For countries to move forward after conflict or mass atrocities, suffering must be acknowledged and justice served, the UN High Commissioner for Human Rights told the Security Council on Thursday.
“We know that lasting peace is interlinked with justice, development and respect for human rights. We know that peace does not automatically break out when weapons fall silent and atrocity crimes cease. To be able to rebuild lives — without fear of recurrence — and for society to move forward, suffering needs to be acknowledged; confidence in State institutions restored; and justice done,” she said, speaking from Geneva via teleconference.
In both her capacity as the UN rights chief, and as a citizen and former President of Chile, Ms. Bachelet has repeatedly witnessed what she described as “the transformative power of transitional justice”.
These processes have helped to address grievances and divisions, she said, adding that they are often “deeply empowering” for victims, particularly women, indigenous communities and marginalized minorities.
“I have just returned from a mission to the Democratic Republic of the Congo, where the recent UN-supported consultations in the Kasai region enabled many victims to express their views on truth, reconciliation, reparations, and the prevention of future conflict. These consultations laid the groundwork for the establishment of a provincial Peace, Justice and Reconciliation Commission”, she said.
The search for truth in Colombia
Father Francisco de Roux, a Jesuit priest from Colombia, gave his perspective as president of that country’s Commission for the Clarification of Truth, Coexistence and Non-repetition.
Nearly 250,000 civilians died in fighting between Government forces and the rebel group known as FARC, which spanned five decades and ended with a 2016 UN-backed peace deal.
The Commission has received thousands of testimonies from victims, as well as individuals from State and military institutions.
“Truth has become the gateway for transitional justice and the foundation for the collective construction of a shared future in countries that have been divided by war,” he said, speaking through an interpreter.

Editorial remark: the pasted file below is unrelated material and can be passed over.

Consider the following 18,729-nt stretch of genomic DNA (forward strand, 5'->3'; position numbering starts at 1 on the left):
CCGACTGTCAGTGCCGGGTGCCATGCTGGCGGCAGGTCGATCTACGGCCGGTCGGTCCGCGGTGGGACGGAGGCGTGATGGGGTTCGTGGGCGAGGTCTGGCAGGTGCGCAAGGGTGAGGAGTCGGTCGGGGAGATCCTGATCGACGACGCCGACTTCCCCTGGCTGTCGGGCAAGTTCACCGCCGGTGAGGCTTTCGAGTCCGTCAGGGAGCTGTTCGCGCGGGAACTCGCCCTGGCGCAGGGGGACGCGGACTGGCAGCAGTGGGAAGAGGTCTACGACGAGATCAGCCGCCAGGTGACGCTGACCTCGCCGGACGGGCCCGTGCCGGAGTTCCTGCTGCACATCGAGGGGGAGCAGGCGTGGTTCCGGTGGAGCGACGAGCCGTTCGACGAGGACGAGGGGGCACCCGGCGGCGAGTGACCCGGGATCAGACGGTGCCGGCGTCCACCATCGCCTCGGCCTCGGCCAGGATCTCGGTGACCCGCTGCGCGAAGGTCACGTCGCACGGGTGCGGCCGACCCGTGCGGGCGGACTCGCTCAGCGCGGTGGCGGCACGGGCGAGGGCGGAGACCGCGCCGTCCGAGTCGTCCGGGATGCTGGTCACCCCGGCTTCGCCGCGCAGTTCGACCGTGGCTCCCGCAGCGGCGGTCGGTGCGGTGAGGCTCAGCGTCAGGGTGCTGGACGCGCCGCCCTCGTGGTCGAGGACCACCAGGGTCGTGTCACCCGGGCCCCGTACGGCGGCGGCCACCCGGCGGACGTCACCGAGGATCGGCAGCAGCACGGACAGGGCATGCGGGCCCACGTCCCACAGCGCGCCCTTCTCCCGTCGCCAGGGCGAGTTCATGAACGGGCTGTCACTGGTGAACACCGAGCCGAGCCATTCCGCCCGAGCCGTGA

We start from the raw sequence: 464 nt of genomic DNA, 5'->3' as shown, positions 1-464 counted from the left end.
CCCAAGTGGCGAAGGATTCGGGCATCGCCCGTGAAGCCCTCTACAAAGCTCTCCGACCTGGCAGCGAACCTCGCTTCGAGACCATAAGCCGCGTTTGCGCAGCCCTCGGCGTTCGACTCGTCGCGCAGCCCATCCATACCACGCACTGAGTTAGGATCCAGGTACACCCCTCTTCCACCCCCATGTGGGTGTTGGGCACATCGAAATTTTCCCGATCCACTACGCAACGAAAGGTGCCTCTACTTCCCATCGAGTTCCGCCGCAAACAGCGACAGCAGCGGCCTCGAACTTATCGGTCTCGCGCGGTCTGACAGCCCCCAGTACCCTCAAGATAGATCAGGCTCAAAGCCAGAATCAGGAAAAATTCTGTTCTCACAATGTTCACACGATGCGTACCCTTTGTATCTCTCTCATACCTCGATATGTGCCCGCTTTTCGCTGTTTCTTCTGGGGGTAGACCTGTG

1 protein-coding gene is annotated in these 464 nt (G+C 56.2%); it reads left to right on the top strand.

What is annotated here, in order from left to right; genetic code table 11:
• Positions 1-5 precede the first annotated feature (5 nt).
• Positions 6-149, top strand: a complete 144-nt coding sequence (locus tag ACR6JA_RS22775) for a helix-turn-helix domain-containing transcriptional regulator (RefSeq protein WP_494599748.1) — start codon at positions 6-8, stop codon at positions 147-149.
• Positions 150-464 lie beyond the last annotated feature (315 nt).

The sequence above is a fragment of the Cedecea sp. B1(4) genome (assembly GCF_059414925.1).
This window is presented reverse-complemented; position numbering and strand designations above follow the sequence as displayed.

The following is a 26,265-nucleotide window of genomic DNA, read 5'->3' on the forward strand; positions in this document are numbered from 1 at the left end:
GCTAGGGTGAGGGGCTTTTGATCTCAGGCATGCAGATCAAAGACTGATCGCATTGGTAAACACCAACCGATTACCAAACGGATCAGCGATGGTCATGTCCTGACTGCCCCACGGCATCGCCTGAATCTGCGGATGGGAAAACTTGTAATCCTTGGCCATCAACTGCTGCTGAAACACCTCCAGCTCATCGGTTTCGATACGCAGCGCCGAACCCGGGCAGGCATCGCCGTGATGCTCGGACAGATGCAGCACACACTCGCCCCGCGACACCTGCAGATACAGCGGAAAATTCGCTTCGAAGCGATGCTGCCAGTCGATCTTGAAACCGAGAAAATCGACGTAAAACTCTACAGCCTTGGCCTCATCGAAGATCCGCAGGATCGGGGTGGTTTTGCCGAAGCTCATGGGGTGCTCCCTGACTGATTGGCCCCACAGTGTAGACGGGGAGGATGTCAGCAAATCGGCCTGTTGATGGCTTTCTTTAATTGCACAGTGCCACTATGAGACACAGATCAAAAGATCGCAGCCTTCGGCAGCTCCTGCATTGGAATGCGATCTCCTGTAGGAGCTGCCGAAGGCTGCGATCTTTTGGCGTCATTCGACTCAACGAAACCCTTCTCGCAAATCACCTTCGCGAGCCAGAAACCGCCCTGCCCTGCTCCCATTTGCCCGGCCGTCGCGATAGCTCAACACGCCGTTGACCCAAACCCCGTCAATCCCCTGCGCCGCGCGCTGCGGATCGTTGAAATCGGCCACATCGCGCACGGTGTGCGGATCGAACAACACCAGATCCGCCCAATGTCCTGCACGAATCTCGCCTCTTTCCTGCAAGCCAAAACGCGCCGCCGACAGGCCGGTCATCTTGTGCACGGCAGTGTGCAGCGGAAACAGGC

Father de Roux explained that the search for truth takes several forms. While the judicial system determines who is guilty under the law, the Commission works to uncover a “moral, historic and social truth” through the testimony of victims from all sides.
“It’s the kind of truth that listens to the various actors in a conflict and compares various opinions and interpretations. It’s not to single out or fuel hatred but rather to overcome social divisions based on a painful but liberating truth”, he said.
South Africa's experience
By publicly recognizing “the dignity of victims and acceptance of responsibility by the culprits”, Father de Roux said truth commissions help prevent conflict from recurring, citing South Africa as an example.
Human rights lawyer Yasmin Sooka served on the Truth and Reconciliation Commission established in 1995 by the late Nelson Mandela, the country’s first democratically elected President.
During the apartheid era, scores of activists detained by the notorious Security Branch of the South African Police reportedly committed suicide at headquarters by jumping out of windows and banging their heads against filing cabinets, or by hanging themselves in their cells, or slipping in the shower.
She told the Council that a recently re-opened inquest into these deaths has given hope to countless families.
“The re-opened inquest in South Africa and the latest report that [former Sudanese President] Omar Al- Bashir may be transferred to the International Criminal Court to face genocide and war crimes charges, demonstrates the importance of addressing impunity, which is directly linked to restoring the rule of law, as a pre-requisite for national healing and reconciliation,” she stated.